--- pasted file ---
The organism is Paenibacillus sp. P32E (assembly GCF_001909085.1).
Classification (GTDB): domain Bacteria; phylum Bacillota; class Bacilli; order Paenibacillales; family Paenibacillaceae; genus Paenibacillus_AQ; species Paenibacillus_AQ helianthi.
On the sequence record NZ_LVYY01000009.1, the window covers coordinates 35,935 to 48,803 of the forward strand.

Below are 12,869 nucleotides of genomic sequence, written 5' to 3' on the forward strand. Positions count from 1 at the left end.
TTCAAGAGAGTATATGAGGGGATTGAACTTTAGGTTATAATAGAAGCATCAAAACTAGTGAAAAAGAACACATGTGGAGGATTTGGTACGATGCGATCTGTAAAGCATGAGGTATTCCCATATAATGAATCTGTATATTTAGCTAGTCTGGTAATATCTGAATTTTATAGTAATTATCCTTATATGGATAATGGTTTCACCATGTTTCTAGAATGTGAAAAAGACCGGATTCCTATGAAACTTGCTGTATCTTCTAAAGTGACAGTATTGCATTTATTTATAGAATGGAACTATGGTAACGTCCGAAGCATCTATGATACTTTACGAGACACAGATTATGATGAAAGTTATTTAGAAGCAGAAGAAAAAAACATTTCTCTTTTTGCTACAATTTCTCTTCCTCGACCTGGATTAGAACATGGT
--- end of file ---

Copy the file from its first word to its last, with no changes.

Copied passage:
The organism is Paenibacillus sp. P32E (assembly GCF_001909085.1).
Classification (GTDB): domain Bacteria; phylum Bacillota; class Bacilli; order Paenibacillales; family Paenibacillaceae; genus Paenibacillus_AQ; species Paenibacillus_AQ helianthi.
On the sequence record NZ_LVYY01000009.1, the window covers coordinates 35,935 to 48,803 of the forward strand.

Below are 12,869 nucleotides of genomic sequence, written 5' to 3' on the forward strand. Positions count from 1 at the left end.
TTCAAGAGAGTATATGAGGGGATTGAACTTTAGGTTATAATAGAAGCATCAAAACTAGTGAAAAAGAACACATGTGGAGGATTTGGTACGATGCGATCTGTAAAGCATGAGGTATTCCCATATAATGAATCTGTATATTTAGCTAGTCTGGTAATATCTGAATTTTATAGTAATTATCCTTATATGGATAATGGTTTCACCATGTTTCTAGAATGTGAAAAAGACCGGATTCCTATGAAACTTGCTGTATCTTCTAAAGTGACAGTATTGCATTTATTTATAGAATGGAACTATGGTAACGTCCGAAGCATCTATGATACTTTACGAGACACAGATTATGATGAAAGTTATTTAGAAGCAGAAGAAAAAAACATTTCTCTTTTTGCTACAATTTCTCTTCCTCGACCTGGATTAGAACATGGT